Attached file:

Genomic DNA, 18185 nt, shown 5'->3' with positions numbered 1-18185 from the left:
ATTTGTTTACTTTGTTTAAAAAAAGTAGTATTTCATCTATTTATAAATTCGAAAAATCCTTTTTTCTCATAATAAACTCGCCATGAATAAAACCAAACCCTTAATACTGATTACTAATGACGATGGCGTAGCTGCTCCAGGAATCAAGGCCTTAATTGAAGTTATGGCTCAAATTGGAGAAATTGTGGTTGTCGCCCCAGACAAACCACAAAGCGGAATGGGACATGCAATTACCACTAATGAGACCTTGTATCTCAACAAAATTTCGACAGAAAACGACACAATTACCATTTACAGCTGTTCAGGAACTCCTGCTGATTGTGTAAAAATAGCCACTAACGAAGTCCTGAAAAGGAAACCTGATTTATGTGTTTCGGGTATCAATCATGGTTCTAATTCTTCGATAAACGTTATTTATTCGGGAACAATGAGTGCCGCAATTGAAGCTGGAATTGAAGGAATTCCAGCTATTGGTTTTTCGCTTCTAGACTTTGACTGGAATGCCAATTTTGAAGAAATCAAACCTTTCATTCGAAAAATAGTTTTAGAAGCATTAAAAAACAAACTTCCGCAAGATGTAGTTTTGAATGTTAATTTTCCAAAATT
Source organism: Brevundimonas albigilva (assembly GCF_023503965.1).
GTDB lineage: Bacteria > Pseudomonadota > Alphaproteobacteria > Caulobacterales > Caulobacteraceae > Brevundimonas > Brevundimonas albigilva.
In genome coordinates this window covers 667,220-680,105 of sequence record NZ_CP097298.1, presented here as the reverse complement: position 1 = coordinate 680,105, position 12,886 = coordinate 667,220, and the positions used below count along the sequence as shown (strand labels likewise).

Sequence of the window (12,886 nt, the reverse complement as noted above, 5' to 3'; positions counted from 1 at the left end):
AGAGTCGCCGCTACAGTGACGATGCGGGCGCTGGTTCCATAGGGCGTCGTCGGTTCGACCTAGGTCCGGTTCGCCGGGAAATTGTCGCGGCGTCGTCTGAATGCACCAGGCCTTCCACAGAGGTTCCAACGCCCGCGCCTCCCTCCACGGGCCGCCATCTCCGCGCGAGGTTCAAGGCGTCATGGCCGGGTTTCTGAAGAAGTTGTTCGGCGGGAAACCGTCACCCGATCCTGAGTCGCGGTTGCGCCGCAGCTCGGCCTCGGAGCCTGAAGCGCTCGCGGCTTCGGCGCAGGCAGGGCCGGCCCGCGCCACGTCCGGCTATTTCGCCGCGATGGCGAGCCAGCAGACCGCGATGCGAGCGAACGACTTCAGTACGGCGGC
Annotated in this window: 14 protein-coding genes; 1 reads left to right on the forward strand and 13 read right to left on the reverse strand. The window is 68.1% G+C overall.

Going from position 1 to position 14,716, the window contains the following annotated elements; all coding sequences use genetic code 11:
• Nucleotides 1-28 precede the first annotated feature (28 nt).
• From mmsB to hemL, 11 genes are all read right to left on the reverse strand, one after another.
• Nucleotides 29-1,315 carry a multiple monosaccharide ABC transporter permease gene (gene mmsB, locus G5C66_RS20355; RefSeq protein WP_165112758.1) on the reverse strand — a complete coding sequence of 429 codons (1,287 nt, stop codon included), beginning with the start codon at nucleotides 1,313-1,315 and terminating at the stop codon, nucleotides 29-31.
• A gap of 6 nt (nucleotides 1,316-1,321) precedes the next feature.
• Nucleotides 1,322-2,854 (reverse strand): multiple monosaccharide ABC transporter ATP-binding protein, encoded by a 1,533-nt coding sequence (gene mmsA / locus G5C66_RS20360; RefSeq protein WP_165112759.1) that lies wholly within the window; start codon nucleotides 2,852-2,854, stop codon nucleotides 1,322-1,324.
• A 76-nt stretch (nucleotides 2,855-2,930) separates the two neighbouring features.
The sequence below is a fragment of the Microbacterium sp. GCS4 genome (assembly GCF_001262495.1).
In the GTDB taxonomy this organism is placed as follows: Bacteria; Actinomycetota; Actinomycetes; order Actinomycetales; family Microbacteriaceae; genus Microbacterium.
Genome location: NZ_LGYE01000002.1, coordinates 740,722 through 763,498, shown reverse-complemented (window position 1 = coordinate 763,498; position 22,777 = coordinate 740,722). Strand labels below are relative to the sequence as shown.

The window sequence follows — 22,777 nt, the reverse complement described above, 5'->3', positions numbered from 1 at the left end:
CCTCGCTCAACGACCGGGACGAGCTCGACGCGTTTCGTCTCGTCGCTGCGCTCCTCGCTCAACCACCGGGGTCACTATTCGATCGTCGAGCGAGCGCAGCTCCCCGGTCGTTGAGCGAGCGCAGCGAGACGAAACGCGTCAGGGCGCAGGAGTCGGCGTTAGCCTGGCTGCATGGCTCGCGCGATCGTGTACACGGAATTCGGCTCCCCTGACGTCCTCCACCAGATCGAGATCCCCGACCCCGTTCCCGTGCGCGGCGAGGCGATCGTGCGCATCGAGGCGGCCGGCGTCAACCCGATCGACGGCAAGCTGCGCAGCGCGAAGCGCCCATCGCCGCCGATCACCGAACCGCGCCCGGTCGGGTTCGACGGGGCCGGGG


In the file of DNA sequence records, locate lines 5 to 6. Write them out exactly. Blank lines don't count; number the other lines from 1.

In genome coordinates this window covers 667,220-680,105 of sequence record NZ_CP097298.1, presented here as the reverse complement: position 1 = coordinate 680,105, position 12,886 = coordinate 667,220, and the positions used below count along the sequence as shown (strand labels likewise).

Sequence of the window (12,886 nt, the reverse complement as noted above, 5' to 3'; positions counted from 1 at the left end):